• Fresh or frozen vegetables and fruits, like apples, bananas, berries, broccoli spinach, mushrooms, peppers, etc.
  • Most nuts and nut flours, like almonds, chestnuts, hazelnuts, pecans, and walnuts
  • Most cooking oils, including extra-virgin olive oil
  • Unsweetened tea and coffee
  • Honey as a sweetener

How to follow the diet

The SCD is a type of elimination diet, similar to the GAPS diet — which stands for Gut and Psychology Syndrome.

An elimination diet generally consists of three phases — elimination, maintenance, and reintroduction.

During the elimination phase, eliminate foods that the SCD prohibits, including grains, most dairy products, and processed foods, and consume only foods that the diet allows.

The next phase is the maintenance phase, during which, you continue to eat only the foods allowed.

Gottschall recommends following the maintenance phase for at least one year after symptoms have disappeared.

The final phase is the reintroduction phase, which involves reintroducing the foods you eliminated, one at a time, slowly over several weeks while you look for symptoms.

Although Gottschall doesn’t recommend a reintroduction phase, you may be able to tolerate some of the foods you initially eliminated without experiencing symptoms, allowing for a more liberalized diet.

For example, in one study, children with Crohn’s disease who followed a modified SCD with oats and rice still experienced symptom relief and reductions in inflammatory markers (3).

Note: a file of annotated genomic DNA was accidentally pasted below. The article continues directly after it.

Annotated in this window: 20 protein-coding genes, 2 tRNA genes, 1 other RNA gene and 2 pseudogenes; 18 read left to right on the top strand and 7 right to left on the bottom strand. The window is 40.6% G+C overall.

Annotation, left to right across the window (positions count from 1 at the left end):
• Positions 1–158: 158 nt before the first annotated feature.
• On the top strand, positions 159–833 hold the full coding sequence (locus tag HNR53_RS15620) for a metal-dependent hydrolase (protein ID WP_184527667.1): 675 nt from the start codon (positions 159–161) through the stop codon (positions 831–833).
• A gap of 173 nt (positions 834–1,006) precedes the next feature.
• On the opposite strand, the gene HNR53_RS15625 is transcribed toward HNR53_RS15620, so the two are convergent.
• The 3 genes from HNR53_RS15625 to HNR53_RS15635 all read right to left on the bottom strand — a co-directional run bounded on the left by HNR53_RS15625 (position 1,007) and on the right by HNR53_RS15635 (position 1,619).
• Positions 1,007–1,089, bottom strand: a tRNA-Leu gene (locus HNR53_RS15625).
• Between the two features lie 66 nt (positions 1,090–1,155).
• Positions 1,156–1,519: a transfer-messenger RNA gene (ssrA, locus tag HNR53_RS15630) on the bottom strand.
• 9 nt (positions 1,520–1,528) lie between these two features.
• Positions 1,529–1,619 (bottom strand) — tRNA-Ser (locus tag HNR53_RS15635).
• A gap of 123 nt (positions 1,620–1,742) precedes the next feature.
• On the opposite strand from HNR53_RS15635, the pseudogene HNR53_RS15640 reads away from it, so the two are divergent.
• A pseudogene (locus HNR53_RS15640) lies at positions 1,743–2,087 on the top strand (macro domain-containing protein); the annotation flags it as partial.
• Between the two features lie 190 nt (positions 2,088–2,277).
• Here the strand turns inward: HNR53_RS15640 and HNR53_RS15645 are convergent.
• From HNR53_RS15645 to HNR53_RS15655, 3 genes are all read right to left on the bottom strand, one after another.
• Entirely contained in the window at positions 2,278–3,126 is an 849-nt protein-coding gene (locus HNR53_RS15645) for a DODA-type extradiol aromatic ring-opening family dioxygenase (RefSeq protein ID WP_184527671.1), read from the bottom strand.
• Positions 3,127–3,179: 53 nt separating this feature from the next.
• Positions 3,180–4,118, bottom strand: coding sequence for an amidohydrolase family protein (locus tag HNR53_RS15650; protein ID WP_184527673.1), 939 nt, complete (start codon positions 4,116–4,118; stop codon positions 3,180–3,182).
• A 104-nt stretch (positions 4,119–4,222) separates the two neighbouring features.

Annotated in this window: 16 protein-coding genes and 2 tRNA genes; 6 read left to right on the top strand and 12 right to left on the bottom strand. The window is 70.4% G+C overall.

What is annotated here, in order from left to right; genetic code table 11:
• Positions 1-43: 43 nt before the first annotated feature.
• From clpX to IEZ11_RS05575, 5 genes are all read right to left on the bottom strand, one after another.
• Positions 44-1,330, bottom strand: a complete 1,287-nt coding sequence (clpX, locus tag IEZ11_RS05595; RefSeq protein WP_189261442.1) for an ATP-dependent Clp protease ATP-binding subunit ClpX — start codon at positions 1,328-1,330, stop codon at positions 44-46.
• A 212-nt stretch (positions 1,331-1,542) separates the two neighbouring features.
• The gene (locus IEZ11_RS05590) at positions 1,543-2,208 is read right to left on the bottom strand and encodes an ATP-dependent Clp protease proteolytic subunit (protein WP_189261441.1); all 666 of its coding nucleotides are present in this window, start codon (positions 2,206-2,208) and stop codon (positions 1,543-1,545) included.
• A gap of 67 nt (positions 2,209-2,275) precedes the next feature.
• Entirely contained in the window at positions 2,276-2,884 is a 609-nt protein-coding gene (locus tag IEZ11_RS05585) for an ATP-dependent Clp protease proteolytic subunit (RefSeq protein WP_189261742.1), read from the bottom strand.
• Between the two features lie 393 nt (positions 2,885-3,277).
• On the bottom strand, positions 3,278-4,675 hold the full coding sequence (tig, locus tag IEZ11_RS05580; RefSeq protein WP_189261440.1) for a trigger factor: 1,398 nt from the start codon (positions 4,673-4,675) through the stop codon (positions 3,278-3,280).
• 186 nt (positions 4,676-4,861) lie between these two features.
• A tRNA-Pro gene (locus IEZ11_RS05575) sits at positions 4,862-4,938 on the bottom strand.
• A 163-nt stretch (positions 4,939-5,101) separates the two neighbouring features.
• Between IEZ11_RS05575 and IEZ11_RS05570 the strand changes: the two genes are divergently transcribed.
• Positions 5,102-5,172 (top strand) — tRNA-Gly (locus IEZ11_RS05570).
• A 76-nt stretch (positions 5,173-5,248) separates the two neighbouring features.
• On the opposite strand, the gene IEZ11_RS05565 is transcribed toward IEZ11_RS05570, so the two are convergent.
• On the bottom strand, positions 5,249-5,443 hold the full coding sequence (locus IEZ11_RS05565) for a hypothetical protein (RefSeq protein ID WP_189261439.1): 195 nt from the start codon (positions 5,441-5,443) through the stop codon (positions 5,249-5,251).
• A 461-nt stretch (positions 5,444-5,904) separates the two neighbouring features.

What’s more, a different study showed that the SCD was no more effective than the Mediterranean diet for alleviating symptoms or decreasing markers of inflammation in adults with Crohn’s disease after 12 weeks (4).

The Mediterranean diet emphasizes fruits, vegetables, whole grains, and healthy proteins while limiting foods high in added sugar, sodium, and unhealthy fats.

These results suggest that the SCD may be a good place to start but it may not need to be as strict to still offer symptom relief.

And although Gottschall recommends following the SCD diet for at least one year after your symptoms disappear, you can try to reintroduce foods after only a few months (5).

Three-day sample SCD menu

Here is a 3-day sample SCD menu:

Day 1

  • Breakfast: scrambled eggs with spinach and berries
  • Lunch: split pea salad
  • Snack: homemade yogurt and almonds
  • Dinner: chicken and veggie stir fry with zucchini, squash, carrots, and asparagus

Day 2

  • Breakfast: banana pancakes made with coconut flour
  • Lunch: bunless burgers with buttered snap peas and carrots
  • Snack: homemade yogurt and a ripe banana
  • Dinner: sliced roast beef, zucchini fries, and a caesar salad

Day 3

  • Breakfast: scrambled eggs with buttered biscuits made with almond flour
  • Lunch: turkey meatballs with zucchini noodles and home-made marinara sauce
  • Snack: homemade yogurt and walnuts
  • Dinner: taco salad with roasted brussels sprouts

Here is the recipe for SCD yogurt to yield one quart or four cups:


  • 32 oz organic whole milk
  • starter culture such as Yogourmet (5-gram packet)


  1. Heat milk until it reaches 180 degrees Fahrenheit.
  2. Cool to 110 degrees Fahrenheit and mix in the starter culture.